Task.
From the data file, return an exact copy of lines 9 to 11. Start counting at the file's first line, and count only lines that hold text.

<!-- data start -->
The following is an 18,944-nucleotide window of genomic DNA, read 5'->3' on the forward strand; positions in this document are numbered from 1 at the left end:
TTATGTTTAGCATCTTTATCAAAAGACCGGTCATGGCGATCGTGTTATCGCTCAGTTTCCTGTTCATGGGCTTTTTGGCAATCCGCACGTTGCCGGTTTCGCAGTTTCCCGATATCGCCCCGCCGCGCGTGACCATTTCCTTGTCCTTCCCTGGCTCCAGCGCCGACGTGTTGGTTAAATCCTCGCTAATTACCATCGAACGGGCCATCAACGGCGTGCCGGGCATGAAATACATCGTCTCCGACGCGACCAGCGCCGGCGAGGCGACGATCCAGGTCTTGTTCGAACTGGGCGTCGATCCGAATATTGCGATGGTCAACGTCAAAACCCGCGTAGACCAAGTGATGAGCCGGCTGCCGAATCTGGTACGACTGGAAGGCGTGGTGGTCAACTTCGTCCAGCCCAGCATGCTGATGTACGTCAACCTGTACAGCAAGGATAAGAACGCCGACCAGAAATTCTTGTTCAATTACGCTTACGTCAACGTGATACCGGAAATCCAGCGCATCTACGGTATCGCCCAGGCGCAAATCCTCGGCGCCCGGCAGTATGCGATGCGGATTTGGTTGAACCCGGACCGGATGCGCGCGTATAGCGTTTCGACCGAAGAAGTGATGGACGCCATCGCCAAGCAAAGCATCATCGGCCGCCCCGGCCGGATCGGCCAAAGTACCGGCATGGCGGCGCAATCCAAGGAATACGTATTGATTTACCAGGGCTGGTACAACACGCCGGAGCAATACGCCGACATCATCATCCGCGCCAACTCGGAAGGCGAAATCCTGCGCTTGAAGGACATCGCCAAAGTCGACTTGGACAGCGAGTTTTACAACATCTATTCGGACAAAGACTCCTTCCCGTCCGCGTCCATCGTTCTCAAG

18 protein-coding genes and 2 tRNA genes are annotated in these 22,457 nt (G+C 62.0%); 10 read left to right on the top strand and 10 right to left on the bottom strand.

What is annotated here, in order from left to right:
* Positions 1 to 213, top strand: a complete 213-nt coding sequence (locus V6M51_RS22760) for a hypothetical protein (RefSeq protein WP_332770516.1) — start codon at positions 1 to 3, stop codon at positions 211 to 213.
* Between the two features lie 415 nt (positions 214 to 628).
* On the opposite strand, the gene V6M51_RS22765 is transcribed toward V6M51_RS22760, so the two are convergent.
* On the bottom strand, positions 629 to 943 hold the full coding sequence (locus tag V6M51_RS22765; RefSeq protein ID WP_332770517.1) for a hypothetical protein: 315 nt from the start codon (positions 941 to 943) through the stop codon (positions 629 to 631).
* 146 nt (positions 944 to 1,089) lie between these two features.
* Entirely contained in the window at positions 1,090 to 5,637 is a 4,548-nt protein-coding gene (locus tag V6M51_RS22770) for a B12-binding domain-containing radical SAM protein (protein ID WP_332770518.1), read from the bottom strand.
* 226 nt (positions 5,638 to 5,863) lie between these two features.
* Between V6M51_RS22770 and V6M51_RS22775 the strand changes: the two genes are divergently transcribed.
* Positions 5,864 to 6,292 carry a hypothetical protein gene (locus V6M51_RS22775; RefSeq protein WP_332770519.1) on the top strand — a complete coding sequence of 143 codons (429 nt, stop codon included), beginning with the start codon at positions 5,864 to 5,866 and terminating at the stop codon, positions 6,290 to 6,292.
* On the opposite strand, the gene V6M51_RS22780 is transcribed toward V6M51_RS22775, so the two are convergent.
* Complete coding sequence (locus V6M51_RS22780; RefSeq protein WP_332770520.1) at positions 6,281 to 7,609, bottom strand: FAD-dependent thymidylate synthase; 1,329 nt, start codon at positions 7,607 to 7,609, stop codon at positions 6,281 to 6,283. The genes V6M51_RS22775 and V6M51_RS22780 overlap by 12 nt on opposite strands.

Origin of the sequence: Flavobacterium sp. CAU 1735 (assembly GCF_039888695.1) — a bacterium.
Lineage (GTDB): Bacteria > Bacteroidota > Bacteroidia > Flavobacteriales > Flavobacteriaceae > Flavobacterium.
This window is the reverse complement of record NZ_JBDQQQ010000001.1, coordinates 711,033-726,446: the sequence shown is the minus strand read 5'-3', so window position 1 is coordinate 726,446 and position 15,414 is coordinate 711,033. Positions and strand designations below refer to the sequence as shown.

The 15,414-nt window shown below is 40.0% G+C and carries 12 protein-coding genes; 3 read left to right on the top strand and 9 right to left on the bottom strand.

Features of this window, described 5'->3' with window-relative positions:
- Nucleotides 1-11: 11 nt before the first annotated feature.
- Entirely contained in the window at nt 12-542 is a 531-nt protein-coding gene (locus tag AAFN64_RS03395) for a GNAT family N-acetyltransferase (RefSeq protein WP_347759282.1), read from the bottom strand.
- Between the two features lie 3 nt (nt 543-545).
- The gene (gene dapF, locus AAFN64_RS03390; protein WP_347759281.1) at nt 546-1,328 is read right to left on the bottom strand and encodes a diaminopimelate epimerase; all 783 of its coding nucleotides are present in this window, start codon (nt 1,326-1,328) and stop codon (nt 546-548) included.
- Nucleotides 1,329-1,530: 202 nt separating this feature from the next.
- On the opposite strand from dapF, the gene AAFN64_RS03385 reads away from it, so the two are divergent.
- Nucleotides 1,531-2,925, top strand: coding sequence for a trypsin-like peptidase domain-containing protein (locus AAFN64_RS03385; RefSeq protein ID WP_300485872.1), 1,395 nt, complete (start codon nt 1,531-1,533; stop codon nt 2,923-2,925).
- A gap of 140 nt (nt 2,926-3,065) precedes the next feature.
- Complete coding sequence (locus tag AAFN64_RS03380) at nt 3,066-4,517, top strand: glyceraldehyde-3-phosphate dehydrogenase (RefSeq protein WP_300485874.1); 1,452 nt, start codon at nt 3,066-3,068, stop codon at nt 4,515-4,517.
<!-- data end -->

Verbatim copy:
* 146 nt (positions 944 to 1,089) lie between these two features.
* Entirely contained in the window at positions 1,090 to 5,637 is a 4,548-nt protein-coding gene (locus tag V6M51_RS22770) for a B12-binding domain-containing radical SAM protein (protein ID WP_332770518.1), read from the bottom strand.
* 226 nt (positions 5,638 to 5,863) lie between these two features.